Map of the Human Heart (1992)
Fantastic improbabilities, happenstance and the undying bridge of love are part of this romantic fantasy about an Inuit who crosses years, oceans and the ravages of WWII to find his childhood love, a Metis girl, but finds that their cultures are the most difficult spaces to gap.
In 1931, a chartist lands a plane in the Arctic to map unrecorded regions. He takes an Eskimo boy with tuberculosis back to civilisation where he is healed and indoctrinated in a Catholic foster home. The Eskimo meets a "half-breed" girl (father was French, mother was Indian) and they fall in love. They are separated and the Eskimo returns to the Arctic. Years later he encounters the chartist again and sends a message to his love via the chartist. He joins the air force to fight Hitler, and runs into her again, but there are obstacles that threaten his friendships and relationships.
- This 1993 film is a love story about a young eskimo boy, Jason Scott Lee, and a metisse (French for half breed) girl, Anne Parillaud, set in Arctic Canada. The story begins pre WWII with the main characters as children and the beginning of their love, continues through WWII with their love truly and fully blossoming, and ends sometime after the war with the eskimo boy, now an old alcoholic man meeting a young woman. What sets this apart from most love stories is how it ends, rather how it doesn't end. It doesn't end with your typical "and they lived happily ever after" finale. SPOILER ALERT: don't read on if you haven't yet seen it.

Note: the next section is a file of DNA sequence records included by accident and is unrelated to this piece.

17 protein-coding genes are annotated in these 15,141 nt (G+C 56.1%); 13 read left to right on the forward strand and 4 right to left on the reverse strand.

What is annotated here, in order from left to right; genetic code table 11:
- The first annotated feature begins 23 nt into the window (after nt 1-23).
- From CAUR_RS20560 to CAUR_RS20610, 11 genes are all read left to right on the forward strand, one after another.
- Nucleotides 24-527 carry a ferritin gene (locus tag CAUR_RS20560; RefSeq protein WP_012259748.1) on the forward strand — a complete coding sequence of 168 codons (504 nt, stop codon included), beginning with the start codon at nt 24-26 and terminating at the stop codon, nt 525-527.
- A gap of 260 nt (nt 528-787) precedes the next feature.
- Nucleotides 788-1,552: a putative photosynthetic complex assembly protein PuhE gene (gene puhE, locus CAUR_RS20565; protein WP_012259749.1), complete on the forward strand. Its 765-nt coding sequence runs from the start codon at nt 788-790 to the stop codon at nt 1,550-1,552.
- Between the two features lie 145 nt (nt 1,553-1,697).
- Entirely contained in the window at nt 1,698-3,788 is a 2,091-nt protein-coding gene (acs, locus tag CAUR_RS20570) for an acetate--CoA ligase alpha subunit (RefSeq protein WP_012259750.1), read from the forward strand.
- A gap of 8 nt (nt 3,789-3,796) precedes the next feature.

It finishes with love at the final end being unfulfilled, never really resolved. Although I'll have to say that there is a parallel ending - probably insisted upon by the producers - that shows the audience what it would've been liked had everything worked out. That scene notwithstanding, the story unfolds quite innocently, midway becomes joyful as the two young people, the boy and the girl now a young man and young woman in their prime of their life, consumate the relationship that was always meant to be although there is an outside force which threatens and ultimately thwarts their "happy ever after" scenario. Toward the end, the film turns a bit depressing, the story showing us how disappointing things turned out. The young woman, the alcoholic old man meets, is very special in his life (not a love interest) and the timing of his meeting with her makes it all more tragic.
Although other reviewers thought this film corny I credit it for being closer to life than a lot of other Hollywood big budget movies. Things didn't work out - how many times has that happened in our own personal lives? This of course with the tacked on alternative pseudo ending aside.
It's a long film but well worth the sit. Don't expect to leave it uplifted but moved. Beautiful cinematography and well paced direction. The scenes of the polar animals and night bombings of Germany are quite compelling. The love scene on the blimp will stay forever in one's mind. Out of 5 stars I'd give it a 4 simply because it did get slow at times and because of the phony happy ending toward the end.
Cameo appearances from John Cusack and Jeanne Moreau.